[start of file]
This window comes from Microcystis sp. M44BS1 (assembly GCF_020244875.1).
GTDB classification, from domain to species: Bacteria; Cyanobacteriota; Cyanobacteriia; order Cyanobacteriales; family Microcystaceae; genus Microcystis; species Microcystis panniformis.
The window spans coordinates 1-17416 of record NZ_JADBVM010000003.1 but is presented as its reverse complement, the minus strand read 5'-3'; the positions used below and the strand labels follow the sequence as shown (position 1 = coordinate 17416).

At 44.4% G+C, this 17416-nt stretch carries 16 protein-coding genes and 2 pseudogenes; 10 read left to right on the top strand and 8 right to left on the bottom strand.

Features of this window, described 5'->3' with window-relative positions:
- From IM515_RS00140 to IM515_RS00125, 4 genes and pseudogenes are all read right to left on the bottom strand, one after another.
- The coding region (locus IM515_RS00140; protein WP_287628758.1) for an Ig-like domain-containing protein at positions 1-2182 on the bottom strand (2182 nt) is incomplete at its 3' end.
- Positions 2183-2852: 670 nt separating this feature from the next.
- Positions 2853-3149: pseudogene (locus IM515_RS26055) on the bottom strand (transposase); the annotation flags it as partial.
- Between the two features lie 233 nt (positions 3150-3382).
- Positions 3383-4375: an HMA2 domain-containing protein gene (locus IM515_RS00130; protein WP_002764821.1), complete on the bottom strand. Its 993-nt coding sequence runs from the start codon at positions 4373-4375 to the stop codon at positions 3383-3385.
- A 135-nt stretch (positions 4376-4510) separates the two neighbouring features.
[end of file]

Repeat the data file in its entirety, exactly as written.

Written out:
This window comes from Microcystis sp. M44BS1 (assembly GCF_020244875.1).
GTDB classification, from domain to species: Bacteria; Cyanobacteriota; Cyanobacteriia; order Cyanobacteriales; family Microcystaceae; genus Microcystis; species Microcystis panniformis.
The window spans coordinates 1-17416 of record NZ_JADBVM010000003.1 but is presented as its reverse complement, the minus strand read 5'-3'; the positions used below and the strand labels follow the sequence as shown (position 1 = coordinate 17416).

At 44.4% G+C, this 17416-nt stretch carries 16 protein-coding genes and 2 pseudogenes; 10 read left to right on the top strand and 8 right to left on the bottom strand.

Features of this window, described 5'->3' with window-relative positions:
- From IM515_RS00140 to IM515_RS00125, 4 genes and pseudogenes are all read right to left on the bottom strand, one after another.
- The coding region (locus IM515_RS00140; protein WP_287628758.1) for an Ig-like domain-containing protein at positions 1-2182 on the bottom strand (2182 nt) is incomplete at its 3' end.
- Positions 2183-2852: 670 nt separating this feature from the next.
- Positions 2853-3149: pseudogene (locus IM515_RS26055) on the bottom strand (transposase); the annotation flags it as partial.
- Between the two features lie 233 nt (positions 3150-3382).
- Positions 3383-4375: an HMA2 domain-containing protein gene (locus IM515_RS00130; protein WP_002764821.1), complete on the bottom strand. Its 993-nt coding sequence runs from the start codon at positions 4373-4375 to the stop codon at positions 3383-3385.
- A 135-nt stretch (positions 4376-4510) separates the two neighbouring features.